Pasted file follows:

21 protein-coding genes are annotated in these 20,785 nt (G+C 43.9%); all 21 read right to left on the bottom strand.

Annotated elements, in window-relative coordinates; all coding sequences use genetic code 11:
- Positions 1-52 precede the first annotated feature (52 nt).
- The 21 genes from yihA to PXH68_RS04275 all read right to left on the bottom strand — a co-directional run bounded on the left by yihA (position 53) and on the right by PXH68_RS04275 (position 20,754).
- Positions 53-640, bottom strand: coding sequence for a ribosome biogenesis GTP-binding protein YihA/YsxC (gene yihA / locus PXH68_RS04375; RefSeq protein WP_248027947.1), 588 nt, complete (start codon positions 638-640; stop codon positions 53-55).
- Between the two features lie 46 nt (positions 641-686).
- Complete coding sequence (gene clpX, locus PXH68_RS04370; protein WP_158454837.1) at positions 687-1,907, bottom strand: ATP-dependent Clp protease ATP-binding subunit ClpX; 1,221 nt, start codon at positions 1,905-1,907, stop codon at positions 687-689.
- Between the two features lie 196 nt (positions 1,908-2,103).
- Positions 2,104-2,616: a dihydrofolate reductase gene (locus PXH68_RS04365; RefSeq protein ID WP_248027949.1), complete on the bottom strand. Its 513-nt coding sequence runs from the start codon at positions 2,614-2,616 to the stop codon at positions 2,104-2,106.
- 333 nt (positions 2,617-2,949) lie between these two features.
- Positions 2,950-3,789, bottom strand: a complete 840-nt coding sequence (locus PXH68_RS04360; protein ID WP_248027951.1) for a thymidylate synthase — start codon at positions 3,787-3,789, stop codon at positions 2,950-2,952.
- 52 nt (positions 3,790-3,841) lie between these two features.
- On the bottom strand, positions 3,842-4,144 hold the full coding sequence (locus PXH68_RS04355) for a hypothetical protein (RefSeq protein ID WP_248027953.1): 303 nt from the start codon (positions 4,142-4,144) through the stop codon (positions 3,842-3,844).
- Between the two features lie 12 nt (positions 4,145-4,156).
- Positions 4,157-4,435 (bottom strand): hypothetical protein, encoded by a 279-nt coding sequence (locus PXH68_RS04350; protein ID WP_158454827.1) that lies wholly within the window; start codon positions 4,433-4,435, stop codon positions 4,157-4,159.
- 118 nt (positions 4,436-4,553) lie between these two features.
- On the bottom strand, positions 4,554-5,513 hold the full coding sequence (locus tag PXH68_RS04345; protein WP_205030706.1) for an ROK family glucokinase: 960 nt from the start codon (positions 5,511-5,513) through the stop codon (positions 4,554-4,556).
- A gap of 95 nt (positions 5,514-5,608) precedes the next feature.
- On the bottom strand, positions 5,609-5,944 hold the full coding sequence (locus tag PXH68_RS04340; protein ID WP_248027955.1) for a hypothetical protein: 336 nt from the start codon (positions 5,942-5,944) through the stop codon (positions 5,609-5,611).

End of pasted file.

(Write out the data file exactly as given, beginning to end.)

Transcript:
21 protein-coding genes are annotated in these 20,785 nt (G+C 43.9%); all 21 read right to left on the bottom strand.

Annotated elements, in window-relative coordinates; all coding sequences use genetic code 11:
- Positions 1-52 precede the first annotated feature (52 nt).
- The 21 genes from yihA to PXH68_RS04275 all read right to left on the bottom strand — a co-directional run bounded on the left by yihA (position 53) and on the right by PXH68_RS04275 (position 20,754).
- Positions 53-640, bottom strand: coding sequence for a ribosome biogenesis GTP-binding protein YihA/YsxC (gene yihA / locus PXH68_RS04375; RefSeq protein WP_248027947.1), 588 nt, complete (start codon positions 638-640; stop codon positions 53-55).
- Between the two features lie 46 nt (positions 641-686).
- Complete coding sequence (gene clpX, locus PXH68_RS04370; protein WP_158454837.1) at positions 687-1,907, bottom strand: ATP-dependent Clp protease ATP-binding subunit ClpX; 1,221 nt, start codon at positions 1,905-1,907, stop codon at positions 687-689.
- Between the two features lie 196 nt (positions 1,908-2,103).
- Positions 2,104-2,616: a dihydrofolate reductase gene (locus PXH68_RS04365; RefSeq protein ID WP_248027949.1), complete on the bottom strand. Its 513-nt coding sequence runs from the start codon at positions 2,614-2,616 to the stop codon at positions 2,104-2,106.
- 333 nt (positions 2,617-2,949) lie between these two features.
- Positions 2,950-3,789, bottom strand: a complete 840-nt coding sequence (locus PXH68_RS04360; protein ID WP_248027951.1) for a thymidylate synthase — start codon at positions 3,787-3,789, stop codon at positions 2,950-2,952.
- 52 nt (positions 3,790-3,841) lie between these two features.
- On the bottom strand, positions 3,842-4,144 hold the full coding sequence (locus PXH68_RS04355) for a hypothetical protein (RefSeq protein ID WP_248027953.1): 303 nt from the start codon (positions 4,142-4,144) through the stop codon (positions 3,842-3,844).
- Between the two features lie 12 nt (positions 4,145-4,156).
- Positions 4,157-4,435 (bottom strand): hypothetical protein, encoded by a 279-nt coding sequence (locus PXH68_RS04350; protein ID WP_158454827.1) that lies wholly within the window; start codon positions 4,433-4,435, stop codon positions 4,157-4,159.
- 118 nt (positions 4,436-4,553) lie between these two features.
- On the bottom strand, positions 4,554-5,513 hold the full coding sequence (locus tag PXH68_RS04345; protein WP_205030706.1) for an ROK family glucokinase: 960 nt from the start codon (positions 5,511-5,513) through the stop codon (positions 4,554-4,556).
- A gap of 95 nt (positions 5,514-5,608) precedes the next feature.
- On the bottom strand, positions 5,609-5,944 hold the full coding sequence (locus tag PXH68_RS04340; protein ID WP_248027955.1) for a hypothetical protein: 336 nt from the start codon (positions 5,942-5,944) through the stop codon (positions 5,609-5,611).